Generally, grandparents are a welcome presence in the lives of children. They can provide loving and reliable childcare, sage child rearing advice (although sometimes unsolicited), unconditional love, and an undeniable wealth of stories regarding family history. But….what if a child’s grandparents are none of those things, and may in fact be detrimental to the child’s well being? In the alternative, what if the grandparents can provide greater stability than the biological parents themselves, yet are prohibited from having any access to their grandchildren? The law has always been clear regarding the rights of biological parents in connection with visitation and custodial issues, and has determined that a biological parents has priority above anyone else. In connection with the rights of grandparents, Courts have long chosen to permit biological parents to determine who will and will not have access to their children. In 2000, the United States Supreme Court (in Troxel v. Granville) addressed the issue as to whether grandparents have visitation and/or custodial rights. Since that time, courts have been flooded with these types of applications, which carry with it a difficult burden of proof, as the courts still give great weight to parental preferences.
Despite this, factors such as animosity between the parents and grandparents is relevant, but alone, not enough to deny an application. In order for a grandparent to initiate a request for visitation (or custody), the appropriate petition must be filed in Family Court. Before doing so, the grandparents should consider whether they meet the legal criteria (known as the “two prong test”), as such a proceeding is likely to be emotionally and otherwise arduous. The first prong a grandparent must overcome is what is known as standing.” Simply put, this concept refers to whether the movant has a legal basis to pursue the relief requested. In the case of grandparent visitation (or custody), a movant will have standing if one or more of the following facts exist and can be established via the factual circumstances.:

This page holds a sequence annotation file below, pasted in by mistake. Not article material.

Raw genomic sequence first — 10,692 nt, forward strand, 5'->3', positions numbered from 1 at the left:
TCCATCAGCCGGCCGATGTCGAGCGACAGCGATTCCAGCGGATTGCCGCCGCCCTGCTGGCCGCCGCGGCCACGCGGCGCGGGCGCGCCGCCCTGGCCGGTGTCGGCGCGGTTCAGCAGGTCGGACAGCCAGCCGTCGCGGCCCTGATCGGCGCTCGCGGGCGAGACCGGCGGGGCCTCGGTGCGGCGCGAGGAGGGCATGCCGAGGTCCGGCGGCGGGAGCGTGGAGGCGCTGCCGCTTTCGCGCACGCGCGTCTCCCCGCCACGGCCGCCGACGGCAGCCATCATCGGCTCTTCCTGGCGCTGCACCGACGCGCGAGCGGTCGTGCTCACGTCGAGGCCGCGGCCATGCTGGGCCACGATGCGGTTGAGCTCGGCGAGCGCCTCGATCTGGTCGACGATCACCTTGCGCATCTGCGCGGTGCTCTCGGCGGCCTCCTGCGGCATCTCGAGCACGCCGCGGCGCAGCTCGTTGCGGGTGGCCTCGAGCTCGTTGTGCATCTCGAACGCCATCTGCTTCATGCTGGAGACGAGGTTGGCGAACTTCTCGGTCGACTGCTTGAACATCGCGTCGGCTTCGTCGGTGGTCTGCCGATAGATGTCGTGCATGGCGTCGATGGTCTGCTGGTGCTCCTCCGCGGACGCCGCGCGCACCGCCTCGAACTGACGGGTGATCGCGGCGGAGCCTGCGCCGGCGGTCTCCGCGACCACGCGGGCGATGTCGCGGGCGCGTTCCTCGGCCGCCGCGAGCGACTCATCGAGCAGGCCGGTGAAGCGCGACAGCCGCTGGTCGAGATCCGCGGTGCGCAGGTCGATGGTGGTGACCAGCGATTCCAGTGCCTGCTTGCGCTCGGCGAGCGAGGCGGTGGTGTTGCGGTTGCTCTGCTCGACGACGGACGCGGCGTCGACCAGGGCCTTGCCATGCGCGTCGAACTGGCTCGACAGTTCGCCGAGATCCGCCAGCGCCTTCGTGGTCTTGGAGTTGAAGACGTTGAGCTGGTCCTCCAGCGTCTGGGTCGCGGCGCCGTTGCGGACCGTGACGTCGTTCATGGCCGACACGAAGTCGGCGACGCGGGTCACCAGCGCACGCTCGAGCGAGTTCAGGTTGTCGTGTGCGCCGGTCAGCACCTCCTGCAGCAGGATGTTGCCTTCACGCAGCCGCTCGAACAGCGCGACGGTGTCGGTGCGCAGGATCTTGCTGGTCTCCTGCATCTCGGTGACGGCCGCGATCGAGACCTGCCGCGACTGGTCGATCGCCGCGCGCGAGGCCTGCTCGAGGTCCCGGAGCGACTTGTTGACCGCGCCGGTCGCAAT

• one or both parents died;
• the grandparents have a substantial existing relationship with their grandchildren, or
• the child’s parents have interfered with their efforts to establish or maintain a relationship.
If the grandparent cannot establish standing, then the proceeding is over and the application will be denied. Once standing is established, the court will endeavor to determine whether the second prong has been established. This determine seeks to ascertain whether visitation or custody with the grandparent is in the child’s best interests. In pursuing this inquiry, a court will consider factors, including but not limited to: the age of the child, the child’s wishes (depending on the age of the child), the mental and physical health of all involved, the geographical proximity between the child and the grandparents, the grandparents ability to care for the child during visits, the past and current relationship between the child and grandparents, as well as the parents and grandparents, and any other factor the court feels is relevant in connection with the child’s best interests. It goes without saying that if a grandparent needs to file a court petition to visit with his/her grandchild, the familial relationships are strained to say the least. As with any familial dispute, court intervention should not be the first choice, but if other avenues such as therapy and similar interventions have failed, or are not a viable option, filing a petition quickly, before too much time has elapsed since the grandparent has had a relationship with the child, is critical.